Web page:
Off the second ball of Mitchell Starc’s fifth over, Rassie van der Dussen played the perfect cover-drive but found Marnus Labuschagne, who sprinted to his left and stopped the ball with a full-length dive. The tone of the afternoon had been set; there was just no let-up from Australia with the ball or in the field.
Cloudy skies and intermittent drizzle welcomed the two semifinalists at the Eden Gardens in Kolkata on Thursday. South Africa was adversely affected by the weather when it was eliminated from the ODI World Cups in 1992, 2003, and 2015. It probably thought it was safe in Kolkata, especially after choosing to bat on a pitch that looked like it would turn as the match progressed.
But the Aussie new-ball bowlers had other plans. Mitchell Starc and Josh Hazelwood bowled Test-match lines and lengths during marathon seven-over and six-over opening spells, respectively, and swung the ball both ways under lights.
For as much as the game ‘has changed’, the gospel is that there is no replacement for good technique built on a solid defence. Quinton de Kock, who has four hundreds this tournament, trudged to three from 14 balls but ran out of patience and tried hitting out, only to be caught superbly by a back-pedalling Pat Cummins.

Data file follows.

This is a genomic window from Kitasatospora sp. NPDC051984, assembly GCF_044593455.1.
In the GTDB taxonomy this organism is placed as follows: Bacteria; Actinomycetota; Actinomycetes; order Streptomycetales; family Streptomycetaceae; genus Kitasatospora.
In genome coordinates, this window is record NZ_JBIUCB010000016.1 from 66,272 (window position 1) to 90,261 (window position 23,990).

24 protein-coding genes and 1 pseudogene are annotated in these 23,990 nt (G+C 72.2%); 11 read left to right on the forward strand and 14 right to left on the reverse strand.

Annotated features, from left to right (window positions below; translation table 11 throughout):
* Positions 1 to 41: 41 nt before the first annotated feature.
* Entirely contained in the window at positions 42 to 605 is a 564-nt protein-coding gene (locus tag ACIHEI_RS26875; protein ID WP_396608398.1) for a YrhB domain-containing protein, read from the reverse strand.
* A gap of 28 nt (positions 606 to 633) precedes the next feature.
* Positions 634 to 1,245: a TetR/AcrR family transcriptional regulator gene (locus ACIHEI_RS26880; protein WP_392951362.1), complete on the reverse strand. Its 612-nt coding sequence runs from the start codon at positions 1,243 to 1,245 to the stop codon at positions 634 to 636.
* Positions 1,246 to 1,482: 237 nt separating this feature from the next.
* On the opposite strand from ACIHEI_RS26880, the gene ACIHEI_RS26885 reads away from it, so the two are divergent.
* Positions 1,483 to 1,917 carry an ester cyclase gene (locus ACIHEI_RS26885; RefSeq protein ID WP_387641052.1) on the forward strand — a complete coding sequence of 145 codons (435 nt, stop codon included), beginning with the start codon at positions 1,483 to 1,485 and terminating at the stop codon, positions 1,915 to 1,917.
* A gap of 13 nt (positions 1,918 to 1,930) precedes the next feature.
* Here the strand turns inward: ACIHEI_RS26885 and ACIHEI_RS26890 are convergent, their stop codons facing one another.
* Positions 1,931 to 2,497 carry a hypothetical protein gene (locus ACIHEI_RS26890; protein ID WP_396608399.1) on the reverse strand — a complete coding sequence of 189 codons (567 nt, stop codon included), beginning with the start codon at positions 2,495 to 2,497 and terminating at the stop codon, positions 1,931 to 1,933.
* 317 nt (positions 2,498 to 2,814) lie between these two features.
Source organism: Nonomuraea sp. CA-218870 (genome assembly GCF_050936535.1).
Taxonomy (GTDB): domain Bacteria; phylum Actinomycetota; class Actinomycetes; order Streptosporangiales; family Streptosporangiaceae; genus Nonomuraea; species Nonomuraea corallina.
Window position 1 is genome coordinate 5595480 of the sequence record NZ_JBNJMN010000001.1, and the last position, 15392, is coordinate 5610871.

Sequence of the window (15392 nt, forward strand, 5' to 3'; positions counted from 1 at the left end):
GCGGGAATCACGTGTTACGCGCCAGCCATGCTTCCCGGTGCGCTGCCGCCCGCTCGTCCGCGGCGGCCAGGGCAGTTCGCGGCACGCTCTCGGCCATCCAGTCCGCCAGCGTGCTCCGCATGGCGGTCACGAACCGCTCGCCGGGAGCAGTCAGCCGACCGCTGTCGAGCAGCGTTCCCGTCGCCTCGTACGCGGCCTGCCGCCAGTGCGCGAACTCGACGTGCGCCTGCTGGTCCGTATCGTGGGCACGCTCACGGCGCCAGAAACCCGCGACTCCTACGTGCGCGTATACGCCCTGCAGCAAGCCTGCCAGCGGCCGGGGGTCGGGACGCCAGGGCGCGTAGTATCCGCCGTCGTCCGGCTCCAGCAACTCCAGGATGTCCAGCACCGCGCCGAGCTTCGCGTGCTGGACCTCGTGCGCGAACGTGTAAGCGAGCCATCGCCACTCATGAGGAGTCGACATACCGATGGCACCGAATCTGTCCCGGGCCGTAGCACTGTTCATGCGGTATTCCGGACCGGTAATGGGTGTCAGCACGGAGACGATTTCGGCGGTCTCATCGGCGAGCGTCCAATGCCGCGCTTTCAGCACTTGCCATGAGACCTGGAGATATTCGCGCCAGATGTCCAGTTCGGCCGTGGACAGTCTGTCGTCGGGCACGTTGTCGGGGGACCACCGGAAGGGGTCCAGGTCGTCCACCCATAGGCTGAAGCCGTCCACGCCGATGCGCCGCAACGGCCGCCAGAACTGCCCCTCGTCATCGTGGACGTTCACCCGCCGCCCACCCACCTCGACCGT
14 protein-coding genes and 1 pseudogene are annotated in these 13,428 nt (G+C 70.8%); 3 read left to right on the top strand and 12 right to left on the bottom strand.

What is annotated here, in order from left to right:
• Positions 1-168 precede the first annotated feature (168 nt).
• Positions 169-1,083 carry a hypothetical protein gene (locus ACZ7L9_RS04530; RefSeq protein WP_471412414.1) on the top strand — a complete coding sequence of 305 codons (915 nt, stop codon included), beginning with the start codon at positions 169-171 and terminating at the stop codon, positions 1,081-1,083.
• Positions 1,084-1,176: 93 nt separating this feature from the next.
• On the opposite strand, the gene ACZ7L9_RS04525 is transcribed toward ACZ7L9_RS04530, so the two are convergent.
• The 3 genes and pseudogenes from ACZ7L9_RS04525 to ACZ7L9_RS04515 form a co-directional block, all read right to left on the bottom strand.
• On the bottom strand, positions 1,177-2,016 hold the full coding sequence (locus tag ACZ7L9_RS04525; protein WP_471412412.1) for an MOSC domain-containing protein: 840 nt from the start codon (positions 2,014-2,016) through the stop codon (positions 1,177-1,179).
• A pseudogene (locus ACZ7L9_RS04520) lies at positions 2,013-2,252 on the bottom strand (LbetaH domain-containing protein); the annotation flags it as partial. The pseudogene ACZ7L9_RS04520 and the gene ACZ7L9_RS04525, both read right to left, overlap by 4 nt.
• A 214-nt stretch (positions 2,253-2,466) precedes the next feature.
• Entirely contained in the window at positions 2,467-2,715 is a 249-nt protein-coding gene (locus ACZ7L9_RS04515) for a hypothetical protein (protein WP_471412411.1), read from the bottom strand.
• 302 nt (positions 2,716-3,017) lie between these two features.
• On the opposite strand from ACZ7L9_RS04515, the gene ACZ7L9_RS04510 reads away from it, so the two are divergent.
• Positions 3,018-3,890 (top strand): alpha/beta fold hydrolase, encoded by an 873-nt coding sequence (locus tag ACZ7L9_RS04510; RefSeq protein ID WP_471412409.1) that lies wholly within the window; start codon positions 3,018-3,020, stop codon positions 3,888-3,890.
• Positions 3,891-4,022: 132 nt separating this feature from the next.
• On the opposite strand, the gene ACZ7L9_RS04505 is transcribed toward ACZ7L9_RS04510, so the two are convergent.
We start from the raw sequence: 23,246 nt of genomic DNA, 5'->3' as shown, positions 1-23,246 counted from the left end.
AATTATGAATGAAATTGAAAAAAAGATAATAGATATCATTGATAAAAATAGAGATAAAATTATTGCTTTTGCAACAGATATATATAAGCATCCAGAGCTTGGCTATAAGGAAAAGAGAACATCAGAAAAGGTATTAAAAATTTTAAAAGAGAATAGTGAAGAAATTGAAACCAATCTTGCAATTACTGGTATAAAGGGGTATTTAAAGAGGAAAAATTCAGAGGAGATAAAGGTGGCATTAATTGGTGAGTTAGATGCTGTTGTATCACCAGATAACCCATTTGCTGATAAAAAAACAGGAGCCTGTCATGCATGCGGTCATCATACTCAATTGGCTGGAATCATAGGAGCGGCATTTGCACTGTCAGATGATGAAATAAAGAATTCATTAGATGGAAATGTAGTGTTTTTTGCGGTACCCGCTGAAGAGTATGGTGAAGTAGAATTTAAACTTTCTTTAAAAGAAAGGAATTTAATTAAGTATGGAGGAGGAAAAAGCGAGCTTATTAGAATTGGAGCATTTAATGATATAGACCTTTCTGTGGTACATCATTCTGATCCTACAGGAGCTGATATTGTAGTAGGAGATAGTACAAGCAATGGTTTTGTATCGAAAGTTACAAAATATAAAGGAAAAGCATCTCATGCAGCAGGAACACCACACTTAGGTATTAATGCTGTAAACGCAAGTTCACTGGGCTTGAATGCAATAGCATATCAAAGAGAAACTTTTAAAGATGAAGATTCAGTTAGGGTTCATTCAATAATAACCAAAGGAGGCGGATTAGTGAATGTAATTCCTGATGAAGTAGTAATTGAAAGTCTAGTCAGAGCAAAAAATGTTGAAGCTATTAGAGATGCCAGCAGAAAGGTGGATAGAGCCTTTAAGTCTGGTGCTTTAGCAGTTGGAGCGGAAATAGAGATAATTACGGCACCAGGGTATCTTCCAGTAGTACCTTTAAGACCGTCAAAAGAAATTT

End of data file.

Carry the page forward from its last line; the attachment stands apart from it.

It wasn’t as if South African batters didn’t try playing their shots, but on the odd occasion they did connect, the trajectory of the ball was thwarted by the Aussie fielders. In fact, it took the Proteas 52 balls to score their first boundary!
The threat was accentuated by Cummins’ proactive captaincy. He persisted with two slips, which, while opening up the leg-side, kept the cordon in the game given the deviation in the air and off the pitch.
It paid off when van der Dussen nicked a slightly fuller ball from Hazlewood to the second slip. Australia rarely offered a driving length, so when they did, it was tempting for the top-order batters to score off them —the perfect trap.
While four down for 44 in 14 overs does raise questions about Temba Bavuma’s choice to bat first, it goes without saying that batting first gave South Africa its best chance. Even Cummins said he would’ve batted first had he won the toss.
The first PowerPlay eventually proved crucial in the context of the game.
Travis Head and David Warner’s attacking play in the first 10 overs set the platform as Australia chased the target of 213 to win by three wickets and book its spot in the final.
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